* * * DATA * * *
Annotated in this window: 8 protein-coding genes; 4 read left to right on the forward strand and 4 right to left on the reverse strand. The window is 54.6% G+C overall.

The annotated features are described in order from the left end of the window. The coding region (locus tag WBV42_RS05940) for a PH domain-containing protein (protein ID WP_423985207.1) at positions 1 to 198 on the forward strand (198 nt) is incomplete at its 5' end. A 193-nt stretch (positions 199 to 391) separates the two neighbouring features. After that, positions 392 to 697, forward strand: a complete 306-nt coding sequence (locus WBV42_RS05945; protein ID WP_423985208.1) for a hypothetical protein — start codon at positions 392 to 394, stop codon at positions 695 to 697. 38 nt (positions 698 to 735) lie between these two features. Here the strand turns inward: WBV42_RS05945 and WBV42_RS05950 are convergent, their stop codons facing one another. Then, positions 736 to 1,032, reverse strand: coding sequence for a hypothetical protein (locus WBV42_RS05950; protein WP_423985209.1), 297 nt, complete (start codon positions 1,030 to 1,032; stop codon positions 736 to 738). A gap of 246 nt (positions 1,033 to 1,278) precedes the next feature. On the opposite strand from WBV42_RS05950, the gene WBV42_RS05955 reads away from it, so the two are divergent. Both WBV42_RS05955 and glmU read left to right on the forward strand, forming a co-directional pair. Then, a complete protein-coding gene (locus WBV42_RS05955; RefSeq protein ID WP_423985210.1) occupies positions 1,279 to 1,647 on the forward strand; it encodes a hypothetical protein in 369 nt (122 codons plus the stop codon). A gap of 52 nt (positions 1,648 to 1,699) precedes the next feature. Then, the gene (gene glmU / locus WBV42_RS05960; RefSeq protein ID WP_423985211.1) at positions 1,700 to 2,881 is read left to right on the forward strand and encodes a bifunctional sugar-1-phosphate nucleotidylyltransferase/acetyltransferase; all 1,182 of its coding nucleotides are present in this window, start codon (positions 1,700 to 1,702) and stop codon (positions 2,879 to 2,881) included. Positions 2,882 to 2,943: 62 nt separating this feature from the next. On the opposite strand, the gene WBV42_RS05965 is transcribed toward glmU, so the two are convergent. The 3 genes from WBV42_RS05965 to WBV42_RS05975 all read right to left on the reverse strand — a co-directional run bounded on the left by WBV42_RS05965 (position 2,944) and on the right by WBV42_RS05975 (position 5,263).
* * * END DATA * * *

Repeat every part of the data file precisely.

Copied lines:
Annotated in this window: 8 protein-coding genes; 4 read left to right on the forward strand and 4 right to left on the reverse strand. The window is 54.6% G+C overall.

The annotated features are described in order from the left end of the window. The coding region (locus tag WBV42_RS05940) for a PH domain-containing protein (protein ID WP_423985207.1) at positions 1 to 198 on the forward strand (198 nt) is incomplete at its 5' end. A 193-nt stretch (positions 199 to 391) separates the two neighbouring features. After that, positions 392 to 697, forward strand: a complete 306-nt coding sequence (locus WBV42_RS05945; protein ID WP_423985208.1) for a hypothetical protein — start codon at positions 392 to 394, stop codon at positions 695 to 697. 38 nt (positions 698 to 735) lie between these two features. Here the strand turns inward: WBV42_RS05945 and WBV42_RS05950 are convergent, their stop codons facing one another. Then, positions 736 to 1,032, reverse strand: coding sequence for a hypothetical protein (locus WBV42_RS05950; protein WP_423985209.1), 297 nt, complete (start codon positions 1,030 to 1,032; stop codon positions 736 to 738). A gap of 246 nt (positions 1,033 to 1,278) precedes the next feature. On the opposite strand from WBV42_RS05950, the gene WBV42_RS05955 reads away from it, so the two are divergent. Both WBV42_RS05955 and glmU read left to right on the forward strand, forming a co-directional pair. Then, a complete protein-coding gene (locus WBV42_RS05955; RefSeq protein ID WP_423985210.1) occupies positions 1,279 to 1,647 on the forward strand; it encodes a hypothetical protein in 369 nt (122 codons plus the stop codon). A gap of 52 nt (positions 1,648 to 1,699) precedes the next feature. Then, the gene (gene glmU / locus WBV42_RS05960; RefSeq protein ID WP_423985211.1) at positions 1,700 to 2,881 is read left to right on the forward strand and encodes a bifunctional sugar-1-phosphate nucleotidylyltransferase/acetyltransferase; all 1,182 of its coding nucleotides are present in this window, start codon (positions 1,700 to 1,702) and stop codon (positions 2,879 to 2,881) included. Positions 2,882 to 2,943: 62 nt separating this feature from the next. On the opposite strand, the gene WBV42_RS05965 is transcribed toward glmU, so the two are convergent. The 3 genes from WBV42_RS05965 to WBV42_RS05975 all read right to left on the reverse strand — a co-directional run bounded on the left by WBV42_RS05965 (position 2,944) and on the right by WBV42_RS05975 (position 5,263).